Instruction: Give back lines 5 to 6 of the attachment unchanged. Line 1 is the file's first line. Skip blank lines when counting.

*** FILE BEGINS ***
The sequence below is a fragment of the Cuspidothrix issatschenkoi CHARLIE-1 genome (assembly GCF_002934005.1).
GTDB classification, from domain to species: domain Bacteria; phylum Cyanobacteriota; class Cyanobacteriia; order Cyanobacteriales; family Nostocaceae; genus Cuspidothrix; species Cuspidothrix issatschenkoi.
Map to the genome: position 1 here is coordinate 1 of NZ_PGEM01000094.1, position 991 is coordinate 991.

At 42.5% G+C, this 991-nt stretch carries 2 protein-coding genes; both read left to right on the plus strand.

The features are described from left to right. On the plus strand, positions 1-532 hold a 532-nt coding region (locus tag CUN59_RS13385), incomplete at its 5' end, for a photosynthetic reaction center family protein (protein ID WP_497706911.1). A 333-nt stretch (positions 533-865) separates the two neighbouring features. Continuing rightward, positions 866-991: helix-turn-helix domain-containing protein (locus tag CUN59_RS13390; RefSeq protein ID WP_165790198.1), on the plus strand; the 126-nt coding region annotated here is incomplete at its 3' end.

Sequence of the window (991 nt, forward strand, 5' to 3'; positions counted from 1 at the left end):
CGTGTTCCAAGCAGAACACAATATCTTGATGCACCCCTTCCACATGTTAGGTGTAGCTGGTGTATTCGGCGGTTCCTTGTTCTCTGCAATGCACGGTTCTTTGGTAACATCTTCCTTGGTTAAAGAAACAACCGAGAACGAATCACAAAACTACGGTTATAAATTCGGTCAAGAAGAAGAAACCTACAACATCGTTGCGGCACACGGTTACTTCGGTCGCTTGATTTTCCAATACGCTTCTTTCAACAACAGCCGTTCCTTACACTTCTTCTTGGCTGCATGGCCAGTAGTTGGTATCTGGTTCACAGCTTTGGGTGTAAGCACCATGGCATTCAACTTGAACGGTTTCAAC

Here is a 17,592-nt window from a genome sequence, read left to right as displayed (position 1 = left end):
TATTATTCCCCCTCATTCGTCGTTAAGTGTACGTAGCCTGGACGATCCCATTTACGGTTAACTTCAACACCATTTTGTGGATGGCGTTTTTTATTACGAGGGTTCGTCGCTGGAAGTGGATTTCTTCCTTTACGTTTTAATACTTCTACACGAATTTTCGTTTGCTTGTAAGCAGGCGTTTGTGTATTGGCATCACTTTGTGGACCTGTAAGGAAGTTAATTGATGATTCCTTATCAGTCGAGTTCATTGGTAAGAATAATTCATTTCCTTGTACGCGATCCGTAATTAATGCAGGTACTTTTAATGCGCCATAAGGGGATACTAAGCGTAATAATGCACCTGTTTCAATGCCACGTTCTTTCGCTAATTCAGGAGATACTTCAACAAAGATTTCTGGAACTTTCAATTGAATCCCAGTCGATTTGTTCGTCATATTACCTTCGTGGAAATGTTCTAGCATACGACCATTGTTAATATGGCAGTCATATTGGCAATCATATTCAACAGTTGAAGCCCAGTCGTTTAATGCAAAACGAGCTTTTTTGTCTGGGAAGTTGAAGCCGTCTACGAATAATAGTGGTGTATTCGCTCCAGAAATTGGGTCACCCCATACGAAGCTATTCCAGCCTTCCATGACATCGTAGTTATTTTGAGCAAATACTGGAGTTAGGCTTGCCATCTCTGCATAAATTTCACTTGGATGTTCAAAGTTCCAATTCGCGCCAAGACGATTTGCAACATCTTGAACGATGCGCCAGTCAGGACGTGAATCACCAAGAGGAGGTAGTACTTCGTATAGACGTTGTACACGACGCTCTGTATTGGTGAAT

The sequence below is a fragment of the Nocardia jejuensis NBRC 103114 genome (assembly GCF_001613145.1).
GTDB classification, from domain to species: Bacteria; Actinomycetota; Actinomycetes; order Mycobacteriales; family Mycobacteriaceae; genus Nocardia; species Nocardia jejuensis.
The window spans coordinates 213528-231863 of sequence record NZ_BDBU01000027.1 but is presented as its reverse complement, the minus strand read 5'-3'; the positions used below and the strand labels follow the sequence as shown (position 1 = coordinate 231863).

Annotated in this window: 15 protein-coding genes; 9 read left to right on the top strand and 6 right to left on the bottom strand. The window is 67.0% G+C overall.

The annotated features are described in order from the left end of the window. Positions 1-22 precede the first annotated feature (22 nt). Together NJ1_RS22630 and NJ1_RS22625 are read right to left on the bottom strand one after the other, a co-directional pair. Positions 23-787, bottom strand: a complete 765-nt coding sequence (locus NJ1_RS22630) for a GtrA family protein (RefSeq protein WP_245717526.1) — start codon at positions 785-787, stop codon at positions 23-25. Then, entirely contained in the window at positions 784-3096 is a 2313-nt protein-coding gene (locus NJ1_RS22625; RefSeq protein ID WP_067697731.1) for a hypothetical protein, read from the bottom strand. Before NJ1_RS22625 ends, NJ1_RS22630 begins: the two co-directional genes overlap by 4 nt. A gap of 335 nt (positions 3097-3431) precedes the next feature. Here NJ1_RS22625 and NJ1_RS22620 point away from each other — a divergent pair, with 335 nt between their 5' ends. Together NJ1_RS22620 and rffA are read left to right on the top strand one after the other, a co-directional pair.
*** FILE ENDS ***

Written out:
The features are described from left to right. On the plus strand, positions 1-532 hold a 532-nt coding region (locus tag CUN59_RS13385), incomplete at its 5' end, for a photosynthetic reaction center family protein (protein ID WP_497706911.1). A 333-nt stretch (positions 533-865) separates the two neighbouring features. Continuing rightward, positions 866-991: helix-turn-helix domain-containing protein (locus tag CUN59_RS13390; RefSeq protein ID WP_165790198.1), on the plus strand; the 126-nt coding region annotated here is incomplete at its 3' end.

Sequence of the window (991 nt, forward strand, 5' to 3'; positions counted from 1 at the left end):